If the aero glass effect doesn’t work, check if you have updated your display driver. Go to System > Administration > Additional Drivers, activate the recommended graphics driver and restart the system.

Enable Aero Snap (Ubuntu 10.10 & 10.04 only)

In Windows 7, you can click and drag a window to the left or right edge of the desktop and it will fill half of the screen, or snap a window to the top edge of the desktop and it will be maximized.

In Ubuntu 11.04, you can click and drag a window to the left, right or top edge of the desktop to achieve the same result, but in Ubuntu 10.10 or 10.04, you need some tweaking as follows.

  1. In addition to CompizConfig Settings Manager, install WmCtrlif not added.
    1. Go to Applications (or Main Menu) > Accessories > Terminal.
    2. Enter sudo apt-get install wmctrl
    3. Enter password when prompted.
  2. Go To System > Preferences > CompizConfig Settings Manager.
  3. Select “General” from the left panel and click “Commands”.
  4. In Command line 0, 1 and 2, paste the following codes:
    1. Command line 0, paste WIDTH=`xdpyinfo | grep ‘dimensions:’ | cut -f 2 -d ‘:’ | cut -f 1 -d ‘x’` && HALF=$(($WIDTH/2)) && wmctrl -r :ACTIVE: -b add,maximized_vert && wmctrl -r :ACTIVE: -e 0,0,0,$HALF,-1
    2. Command line 1, paste WIDTH=`xdpyinfo | grep ‘dimensions:’ | cut -f 2 -d ‘:’ | cut -f 1 -d ‘x’` && HALF=$(($WIDTH/2)) && wmctrl -r :ACTIVE: -b add,maximized_vert && wmctrl -r :ACTIVE: -e 0,$HALF,0,$HALF,-1
    3. Command line 2, paste wmctrl -r :ACTIVE: -b add,maximized_vert,maximized_horz
  5. In the same window, click “Edge Bindings” tab.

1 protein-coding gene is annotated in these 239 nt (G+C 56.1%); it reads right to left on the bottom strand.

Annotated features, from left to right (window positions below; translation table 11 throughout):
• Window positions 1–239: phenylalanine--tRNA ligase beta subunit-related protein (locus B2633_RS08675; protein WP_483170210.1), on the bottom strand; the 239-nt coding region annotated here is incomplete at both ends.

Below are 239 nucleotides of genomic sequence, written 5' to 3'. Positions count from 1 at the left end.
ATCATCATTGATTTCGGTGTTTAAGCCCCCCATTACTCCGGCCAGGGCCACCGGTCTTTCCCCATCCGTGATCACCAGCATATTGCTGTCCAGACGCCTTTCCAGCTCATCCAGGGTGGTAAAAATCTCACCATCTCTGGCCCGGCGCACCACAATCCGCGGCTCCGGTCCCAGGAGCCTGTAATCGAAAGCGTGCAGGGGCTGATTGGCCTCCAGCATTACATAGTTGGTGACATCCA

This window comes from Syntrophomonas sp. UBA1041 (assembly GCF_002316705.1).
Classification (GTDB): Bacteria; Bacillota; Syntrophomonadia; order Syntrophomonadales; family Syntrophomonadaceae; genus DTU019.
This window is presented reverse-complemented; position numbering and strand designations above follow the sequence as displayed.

6. Change Run Command 0, 1 and 2 from “None” to “Left”, “Right” and “Top” respectively.
  7. Click “Back” button and select “General Options”, change “Edge Trigger Delay” to about 500.
Hide Drive Icons on the Desktop

Ubuntu adds an icon to the desktop for every removable drive that you attach to your system. The icons can be hidden by these steps:

  1. Press Alt+F2 to bring up “Run Application” window.
  2. Type gconf-editor into the box, click “Run” to bring up Configuration Editor.
  3. Browse to apps > nautilus > desktop.
  4. Untick “volumes_visible” and close the window.

The drive icons would then disappear from the desktop. Remember that you can always access the drives from “Places”.

Change Wallpapers Automatically

You can right click your desktop, select “Change Desktop Background” and choose any one of the wallpapers pre-installed, but you need to do it each time you want to change a wallpaper. What about changing a wallpaper automatically within a certain time interval? Try Wally.

  1. Change Wallpapers with WallyGo to Applications (or Main Menu) > Ubuntu Software Center, enter wally into the Search box and click “Install”. (See  below.)
  2. Press Alt-F2, enter wally and click the “Run” button.
  3. Right-click the Wally icon on the panel, select Settings.
  4. Click “Folders” in the left column, then add /usr/share/backgrounds to the Folder box and tick “Include subfolders”.
  5. Click “Settings” in the left column, then tick “Play automatically on application starts”.
  6. Set the application to auto start, using this tip Auto Start Up an Application (as Wally’s option to “Start automatically when system starts” being disabled).

Your wallpaper on the desktop will automatically change following these basic settings when you log back in the system (or right click the Wally icon on the panel and select “Play”).

   If you like to get the latest version of Wally which has an option to disable splash screen and auto quit, go to developer’s site to download. After which, right click the .deb file and select “Open with Ubuntu Software Center” to install, then follow Step 2 above.

Add or Change Keyboard Shortcuts

Keyboard shortcuts are preset in the system, but you can add new ones or change them easily. For instance, change the default shortcut Ctrl+Alt+T (Run a Terminal) to Win+R (press R while holding down the Windows key, also known as Super key) by the following steps: